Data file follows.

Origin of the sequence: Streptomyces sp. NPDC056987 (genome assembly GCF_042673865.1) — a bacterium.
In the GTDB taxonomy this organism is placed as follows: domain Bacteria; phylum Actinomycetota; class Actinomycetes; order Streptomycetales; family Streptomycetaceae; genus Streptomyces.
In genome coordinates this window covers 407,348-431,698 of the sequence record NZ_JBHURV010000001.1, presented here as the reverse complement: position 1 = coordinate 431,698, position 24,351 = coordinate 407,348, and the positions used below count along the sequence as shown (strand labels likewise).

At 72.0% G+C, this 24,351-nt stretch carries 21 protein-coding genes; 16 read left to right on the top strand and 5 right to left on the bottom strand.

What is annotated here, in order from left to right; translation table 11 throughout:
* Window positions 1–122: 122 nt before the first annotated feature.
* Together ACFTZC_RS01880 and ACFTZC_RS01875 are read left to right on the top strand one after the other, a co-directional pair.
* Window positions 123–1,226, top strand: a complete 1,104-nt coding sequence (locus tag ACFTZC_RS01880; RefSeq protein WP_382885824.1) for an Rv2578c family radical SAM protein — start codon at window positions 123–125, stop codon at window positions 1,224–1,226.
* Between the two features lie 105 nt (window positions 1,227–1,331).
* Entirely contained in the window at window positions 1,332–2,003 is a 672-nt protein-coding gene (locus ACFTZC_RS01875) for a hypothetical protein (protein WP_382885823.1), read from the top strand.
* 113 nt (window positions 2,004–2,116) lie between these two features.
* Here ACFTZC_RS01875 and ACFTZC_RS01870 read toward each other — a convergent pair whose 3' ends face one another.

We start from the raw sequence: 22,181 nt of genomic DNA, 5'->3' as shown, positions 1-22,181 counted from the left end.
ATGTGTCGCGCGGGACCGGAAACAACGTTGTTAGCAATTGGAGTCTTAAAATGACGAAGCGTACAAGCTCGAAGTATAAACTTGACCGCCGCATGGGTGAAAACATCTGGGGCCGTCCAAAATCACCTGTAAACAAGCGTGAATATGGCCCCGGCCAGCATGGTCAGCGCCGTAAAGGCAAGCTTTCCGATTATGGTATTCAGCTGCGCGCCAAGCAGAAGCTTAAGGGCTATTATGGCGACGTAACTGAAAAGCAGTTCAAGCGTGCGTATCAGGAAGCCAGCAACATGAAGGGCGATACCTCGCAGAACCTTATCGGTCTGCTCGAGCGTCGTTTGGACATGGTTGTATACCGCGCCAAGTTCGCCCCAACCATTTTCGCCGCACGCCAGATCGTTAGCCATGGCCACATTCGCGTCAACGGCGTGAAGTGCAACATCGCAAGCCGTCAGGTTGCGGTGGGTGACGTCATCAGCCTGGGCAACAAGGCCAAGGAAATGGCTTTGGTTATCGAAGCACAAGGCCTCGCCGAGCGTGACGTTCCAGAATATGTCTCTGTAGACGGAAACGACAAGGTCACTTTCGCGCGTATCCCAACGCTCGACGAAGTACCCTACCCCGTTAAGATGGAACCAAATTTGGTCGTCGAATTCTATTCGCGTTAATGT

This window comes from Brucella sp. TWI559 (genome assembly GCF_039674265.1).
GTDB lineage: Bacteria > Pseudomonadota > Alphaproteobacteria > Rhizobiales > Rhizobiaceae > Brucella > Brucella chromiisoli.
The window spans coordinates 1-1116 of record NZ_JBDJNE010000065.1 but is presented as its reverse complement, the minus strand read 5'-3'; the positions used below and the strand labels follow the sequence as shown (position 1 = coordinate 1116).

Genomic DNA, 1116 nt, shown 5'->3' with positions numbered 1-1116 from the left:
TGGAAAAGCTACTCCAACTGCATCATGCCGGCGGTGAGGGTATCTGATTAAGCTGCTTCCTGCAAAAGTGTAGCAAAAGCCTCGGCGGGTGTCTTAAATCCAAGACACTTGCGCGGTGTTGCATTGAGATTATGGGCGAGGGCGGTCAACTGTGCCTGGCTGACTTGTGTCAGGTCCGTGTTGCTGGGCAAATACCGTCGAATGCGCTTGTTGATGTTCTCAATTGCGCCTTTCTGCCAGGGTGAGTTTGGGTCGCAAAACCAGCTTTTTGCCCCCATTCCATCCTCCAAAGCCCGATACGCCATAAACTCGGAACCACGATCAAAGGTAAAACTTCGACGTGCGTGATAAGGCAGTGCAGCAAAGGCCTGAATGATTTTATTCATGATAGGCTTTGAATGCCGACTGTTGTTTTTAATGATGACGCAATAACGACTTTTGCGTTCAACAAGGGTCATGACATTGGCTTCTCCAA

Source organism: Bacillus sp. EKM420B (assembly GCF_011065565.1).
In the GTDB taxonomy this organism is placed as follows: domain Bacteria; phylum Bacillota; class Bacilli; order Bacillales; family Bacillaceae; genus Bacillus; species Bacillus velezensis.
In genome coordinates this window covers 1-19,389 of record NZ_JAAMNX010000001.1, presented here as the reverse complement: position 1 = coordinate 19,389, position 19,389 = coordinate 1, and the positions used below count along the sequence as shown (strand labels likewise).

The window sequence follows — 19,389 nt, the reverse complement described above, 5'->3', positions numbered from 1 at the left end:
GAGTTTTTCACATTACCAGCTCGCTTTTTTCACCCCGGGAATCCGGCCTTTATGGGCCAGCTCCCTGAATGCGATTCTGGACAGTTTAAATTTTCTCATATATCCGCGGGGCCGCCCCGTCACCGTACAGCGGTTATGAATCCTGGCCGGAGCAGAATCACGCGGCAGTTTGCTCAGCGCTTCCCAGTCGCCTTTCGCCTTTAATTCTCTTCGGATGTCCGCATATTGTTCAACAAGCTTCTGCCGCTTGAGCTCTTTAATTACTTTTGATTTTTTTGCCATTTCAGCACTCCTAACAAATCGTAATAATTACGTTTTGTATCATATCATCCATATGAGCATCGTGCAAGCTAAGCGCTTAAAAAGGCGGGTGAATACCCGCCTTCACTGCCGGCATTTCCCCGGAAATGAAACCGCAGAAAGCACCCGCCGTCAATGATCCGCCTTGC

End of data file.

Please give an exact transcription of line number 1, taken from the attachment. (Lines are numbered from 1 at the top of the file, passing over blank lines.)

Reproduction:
Origin of the sequence: Streptomyces sp. NPDC056987 (genome assembly GCF_042673865.1) — a bacterium.